Lawmakers Warn Cities to Stop Contracting Chinese Companies To Build Transit Systems
Despite concerns about Chinese manufacturers having access to U.S. transportation data, cities continue to move ahead with plans to partner with state-owned companies.
- By Haley Samsel
- Mar 09, 2020
Both Republican and Democratic lawmakers are concerned about the continued partnerships between American cities and Chinese companies to build transit systems, including rail cars and buses.
Those anxieties were aired at a Thursday Senate Banking Committee hearing on the threats posed by state-owned and operated transportation services. Two Chinese companies in particular, the railcar manufacturer China Railway Rolling Stock Corporation (CRRC) and bus and electric battery manufacturer Build Your Dreams (BYD), were the focus of much criticism about the potential security threats to transportation system data.
“The potential for an adversarial state actor to monitor the movements of American citizens, hack personal or government-issued devices, and collect intelligence on our military is a major security concern,” Sen. John Cornyn (R-Texas) said at the hearing, according to The Hill.
Last December, Cornyn was at the center of an effort to ban states or cities from using federal funds to buy passenger rail cars or buses from state-owned or controlled manufacturers. While the bill was signed into law as part of the 2020 National Defense Authorization Act, the law will not go into effect for two years, The Hill reported.
“Unfortunately, special interests were able to demand a two-year enforcement delay of some of this legislation’s critical components,” Cornyn said. “I am here today to ask for your help in ensuring this delay does not turn into a window the Chinese Communist Party and its state-controlled companies can further exploit.”
Cybersecurity and national security officials have expressed similar concerns about Huawei, TikTok and other Chinese companies, which are required by a Chinese law to participate in the country’s intelligence work and disclose sensitive data if asked.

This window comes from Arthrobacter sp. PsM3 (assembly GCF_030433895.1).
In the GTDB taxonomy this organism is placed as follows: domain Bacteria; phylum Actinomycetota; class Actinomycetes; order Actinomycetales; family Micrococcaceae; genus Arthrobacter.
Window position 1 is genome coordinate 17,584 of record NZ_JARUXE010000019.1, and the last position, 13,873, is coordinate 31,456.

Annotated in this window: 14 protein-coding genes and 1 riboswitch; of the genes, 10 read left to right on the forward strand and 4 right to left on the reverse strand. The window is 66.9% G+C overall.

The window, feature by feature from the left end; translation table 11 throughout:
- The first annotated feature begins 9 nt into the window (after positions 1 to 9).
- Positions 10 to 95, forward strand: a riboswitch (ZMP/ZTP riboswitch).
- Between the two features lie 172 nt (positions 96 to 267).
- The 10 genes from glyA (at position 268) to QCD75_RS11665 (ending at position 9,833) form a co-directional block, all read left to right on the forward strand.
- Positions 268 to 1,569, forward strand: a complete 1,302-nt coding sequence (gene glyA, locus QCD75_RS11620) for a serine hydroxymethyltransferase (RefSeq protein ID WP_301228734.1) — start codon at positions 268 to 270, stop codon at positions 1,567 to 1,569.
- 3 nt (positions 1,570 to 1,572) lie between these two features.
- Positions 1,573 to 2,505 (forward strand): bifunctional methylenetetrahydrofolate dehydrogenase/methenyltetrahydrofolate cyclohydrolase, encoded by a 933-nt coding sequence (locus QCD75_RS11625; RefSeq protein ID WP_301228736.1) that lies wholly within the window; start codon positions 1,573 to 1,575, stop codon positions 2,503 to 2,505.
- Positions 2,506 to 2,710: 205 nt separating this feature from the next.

However, many cities -- including Los Angeles, Chicago, Boston and Philadelphia -- are moving ahead with plans to buy from CRRC, the world’s largest manufacturer of metro rail cars. New York’s transit authority said in 2018 that the company had won its bid to build new railcars, offering $50 million of its own money.
A similarly low bid allowed CRRC to win the contest to build railcars for Chicago’s transit system. Sen. Sherrod Brown (D-Ohio) said Chinese subsidies give CRRC and BYD an unfair advantage.
“CRRC and BYD are two in a long line of examples of how China cheats its way ... into being a global leader into industry after industry,” Brown said. “Congress still needs to fully assess the risk associated with data of our transportation system being exposed to foreign actors.”
The two-year delay is not in effect for the Washington Metropolitan Area Transit Authority (WMATA), which is banned from accepting bids from CRRC to build its railcars.
For its part, CRRC has said that once the railcars are built and delivered to the transit agencies, the company does not have control over the transportation data. “CRRC is very dedicated and very supportive of the fact that there will be security measures, safety measures and transit agencies will want to be satisfied before they accept a car,” chief legal counsel Marina Popovic told The Hill last year.
Cities must be aware of the potential threats posed by Chinese technology and that the low-balling bids are not worth the security challenges, lawmakers said on Thursday.
“Allowing American trains and buses to become Trojan horses for these technologies on American soil is unacceptable,” Cornyn said.
Haley Samsel is an Associate Content Editor for the Infrastructure Solutions Group at 1105 Media.